dangerous and we were very glad of the police presence.

'They tore up our leaflets, grabbed our placards and tore them to pieces, tried to tear down our banner (the police managed to prevent this) and I really think they would have torn us to pieces if the police hadn't been there - the police actually had to intervene twice to prevent physical attacks. They spat at us, called us "traitors" and accused us of being like concentation camp kapos and said they hoped we would rot or burn in hell. Two of us had come by car with another JfjfP signatory and a policeman had to escort us to the car (parked a few streets away) at the end because of the likelihood we would be attacked.

'On the other hand, there was quite a lot of press interest, and we gave
interviews to the Press Association and the Evening Standard. So on the
whole I think it was worth doing, though it was certainly not a pleasant

'By the way, we saw Paul Usiskin, the Chair of Peace Now UK, leaving the rally....

'One lady actually started crying at one point, not because she was
frightened but because she was so upset at the hate and nastiness .... she
kept asking them if they were happy that 10 times more Lebanese civilians had been killed than Israeli, and many of them said they were perfecty happy with this, and one man said "I wish it was 40 times as much" and another one said "I wish it was a million times as much"... '

In a surprise move, even the BBC reported on the picket. "A small counter-demonstration was staged outside the event by Jewish people opposed to military action in Lebanon".

Here's another account, by Naomi from Hackney:

'Along with a few other supporters of Jews for Justice for Palestinians (JfJfP), I turned up outside the Jewish Free School on Sunday July 23, venue of a rally called by the Board of Jewish Deputies. We were intent on countering the organisers' support for Israel's actions in Lebanon. We had cause to be grateful for a benign police presence as we five women stood behind some railings with our banner calling for negotiation, not occupation.

'For more than two hours we attempted to engage with the many hundreds arriving to endorse mass murder and illegal collective punishment. Our handwritten placards were ripped up and scattered on the pavement, burly men attempted to pull down our banner, middle-aged matrons gobbed in our direction, enviably bronzed teenagers swore, smirked and gestured abuse, bewildered small children followed their parents, learning hatred from the cradle.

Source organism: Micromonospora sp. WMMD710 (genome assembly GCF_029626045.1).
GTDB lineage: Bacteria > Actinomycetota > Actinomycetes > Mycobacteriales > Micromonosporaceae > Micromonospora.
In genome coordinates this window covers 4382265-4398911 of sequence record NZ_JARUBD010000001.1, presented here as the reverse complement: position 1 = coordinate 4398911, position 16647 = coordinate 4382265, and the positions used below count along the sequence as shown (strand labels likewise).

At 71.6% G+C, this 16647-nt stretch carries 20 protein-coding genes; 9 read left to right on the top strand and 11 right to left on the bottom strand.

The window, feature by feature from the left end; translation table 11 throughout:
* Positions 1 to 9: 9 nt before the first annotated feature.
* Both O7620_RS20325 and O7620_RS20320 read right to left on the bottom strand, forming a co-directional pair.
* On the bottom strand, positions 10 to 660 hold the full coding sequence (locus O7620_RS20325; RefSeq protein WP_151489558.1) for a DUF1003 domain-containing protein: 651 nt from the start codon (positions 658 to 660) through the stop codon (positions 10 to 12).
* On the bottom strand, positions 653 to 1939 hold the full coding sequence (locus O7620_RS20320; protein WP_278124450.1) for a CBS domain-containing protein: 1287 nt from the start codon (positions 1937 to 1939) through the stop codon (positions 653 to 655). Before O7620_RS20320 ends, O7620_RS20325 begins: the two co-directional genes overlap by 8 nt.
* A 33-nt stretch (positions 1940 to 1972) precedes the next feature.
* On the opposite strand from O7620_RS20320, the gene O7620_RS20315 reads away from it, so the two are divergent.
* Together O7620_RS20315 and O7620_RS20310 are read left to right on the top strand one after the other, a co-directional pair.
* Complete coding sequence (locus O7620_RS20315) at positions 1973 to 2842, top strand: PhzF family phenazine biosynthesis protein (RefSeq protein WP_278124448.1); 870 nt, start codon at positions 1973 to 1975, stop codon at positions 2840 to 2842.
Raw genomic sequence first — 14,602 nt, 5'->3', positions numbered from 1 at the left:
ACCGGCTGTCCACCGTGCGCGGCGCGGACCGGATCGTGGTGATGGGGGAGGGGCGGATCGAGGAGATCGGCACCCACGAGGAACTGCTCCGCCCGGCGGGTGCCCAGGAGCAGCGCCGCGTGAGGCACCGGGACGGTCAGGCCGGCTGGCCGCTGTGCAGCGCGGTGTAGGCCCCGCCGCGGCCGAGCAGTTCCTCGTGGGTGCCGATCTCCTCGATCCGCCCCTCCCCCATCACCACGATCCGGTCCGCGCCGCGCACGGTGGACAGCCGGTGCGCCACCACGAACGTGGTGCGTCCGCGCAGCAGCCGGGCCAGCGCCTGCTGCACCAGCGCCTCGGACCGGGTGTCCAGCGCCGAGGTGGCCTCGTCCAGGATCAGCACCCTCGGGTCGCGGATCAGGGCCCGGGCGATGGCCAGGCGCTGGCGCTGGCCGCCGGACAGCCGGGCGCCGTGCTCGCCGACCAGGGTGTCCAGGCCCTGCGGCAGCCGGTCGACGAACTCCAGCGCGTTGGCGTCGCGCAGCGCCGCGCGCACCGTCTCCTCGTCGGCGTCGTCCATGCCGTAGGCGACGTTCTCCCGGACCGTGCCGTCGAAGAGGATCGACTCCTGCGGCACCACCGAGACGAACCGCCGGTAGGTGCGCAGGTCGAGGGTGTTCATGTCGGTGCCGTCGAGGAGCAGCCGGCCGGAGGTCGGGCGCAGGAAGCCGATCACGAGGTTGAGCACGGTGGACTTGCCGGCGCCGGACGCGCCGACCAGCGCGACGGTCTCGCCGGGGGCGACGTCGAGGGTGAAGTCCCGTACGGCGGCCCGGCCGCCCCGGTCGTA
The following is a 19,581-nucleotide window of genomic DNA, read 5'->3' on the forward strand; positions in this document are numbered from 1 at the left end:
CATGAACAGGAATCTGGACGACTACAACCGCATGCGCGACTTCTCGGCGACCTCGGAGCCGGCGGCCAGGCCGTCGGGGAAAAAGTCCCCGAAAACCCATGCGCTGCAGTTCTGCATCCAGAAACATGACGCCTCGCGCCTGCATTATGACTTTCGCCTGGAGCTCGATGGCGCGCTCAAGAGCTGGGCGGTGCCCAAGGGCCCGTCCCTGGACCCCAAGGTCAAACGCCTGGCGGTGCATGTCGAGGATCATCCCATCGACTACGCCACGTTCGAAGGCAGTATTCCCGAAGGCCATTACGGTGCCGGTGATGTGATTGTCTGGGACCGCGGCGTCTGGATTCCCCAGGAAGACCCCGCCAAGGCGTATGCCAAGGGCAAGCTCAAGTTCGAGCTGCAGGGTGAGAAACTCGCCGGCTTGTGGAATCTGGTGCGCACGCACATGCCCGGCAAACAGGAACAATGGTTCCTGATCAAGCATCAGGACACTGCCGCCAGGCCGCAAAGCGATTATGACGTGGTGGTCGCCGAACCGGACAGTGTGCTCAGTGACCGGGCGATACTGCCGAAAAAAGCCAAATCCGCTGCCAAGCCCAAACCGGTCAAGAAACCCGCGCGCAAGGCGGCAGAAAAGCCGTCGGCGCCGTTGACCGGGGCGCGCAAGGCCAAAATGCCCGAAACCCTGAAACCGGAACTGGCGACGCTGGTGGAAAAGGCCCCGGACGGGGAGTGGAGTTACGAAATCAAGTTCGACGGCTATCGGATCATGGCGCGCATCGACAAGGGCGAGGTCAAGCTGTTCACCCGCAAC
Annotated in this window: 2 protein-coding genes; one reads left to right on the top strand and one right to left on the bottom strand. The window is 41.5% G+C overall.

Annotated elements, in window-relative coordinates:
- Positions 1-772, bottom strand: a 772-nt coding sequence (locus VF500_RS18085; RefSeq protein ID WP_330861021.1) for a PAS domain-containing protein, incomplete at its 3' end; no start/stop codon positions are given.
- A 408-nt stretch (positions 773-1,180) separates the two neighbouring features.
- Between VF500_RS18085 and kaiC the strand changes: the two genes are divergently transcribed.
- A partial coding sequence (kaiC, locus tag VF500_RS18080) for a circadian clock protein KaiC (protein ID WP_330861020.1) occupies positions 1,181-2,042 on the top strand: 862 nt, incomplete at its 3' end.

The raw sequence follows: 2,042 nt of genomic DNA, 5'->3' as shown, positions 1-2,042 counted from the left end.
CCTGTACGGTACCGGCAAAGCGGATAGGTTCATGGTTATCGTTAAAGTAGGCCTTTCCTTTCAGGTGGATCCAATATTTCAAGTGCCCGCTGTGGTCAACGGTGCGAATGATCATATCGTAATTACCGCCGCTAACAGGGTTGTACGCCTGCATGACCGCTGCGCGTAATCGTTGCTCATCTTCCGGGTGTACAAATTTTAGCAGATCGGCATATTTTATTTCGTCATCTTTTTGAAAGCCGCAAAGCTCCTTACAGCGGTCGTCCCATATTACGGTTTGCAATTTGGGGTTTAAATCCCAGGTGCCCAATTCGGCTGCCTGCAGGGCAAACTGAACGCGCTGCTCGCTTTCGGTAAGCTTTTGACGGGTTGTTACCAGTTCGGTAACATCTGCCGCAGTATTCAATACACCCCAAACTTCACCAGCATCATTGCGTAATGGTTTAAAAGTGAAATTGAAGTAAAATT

'Are you comfortable knowing that Israel kills 10 Arabs for every Jew? "Yes!" they howled, grinning insanely. "We should kill more. British bombers killed more Germans than Brits. There are more Arabs than Jews. Let them die." Do you really believe that flattening Gaza and bombing Lebanon back to the stone age will bring about peace? "Israel has the right to defend itself," they spat. "They are all terrorists trying to destroy us. We have to smash them first. We have to destroy Hizbullah and Hamas."

'Don't you think it is time, after all these years, to negotiate and allow Palestinians the chance to build a viable state of their own? Don't you care that more and more desperate young Muslims will turn to terrorism because of Israel's actions? "All of biblical Israel is ours. They are all backed by Iran and Syria. The world is on our side."

'The ranting went on and on. Smash, kill, destroy. Was this the language of a peace-loving democratic state? Over the past four decades I've often tried to persuade British people that it is possible to look critically at Israel's role in the Middle East without being anti-semitic and that being Jewish does not entail supporting every Israeli action. But never before had I encountered right-wing Zionism in full spate. Call me naïve, but I found it terrifying and shocking and it reduced me to floods of tears. Was there no-one in this throng who could talk about Arabs as fellow human beings? Was no-one thinking about peace rather than war?

'Honestly, there was a mere handful of such people, a tiny minority willing to discuss a way forward which acknowledges Arab as well as Jewish rights. The majority want Israel to fight on regardless of the cost, while Bush and Blair give them every encouragement. Armageddon here we come.'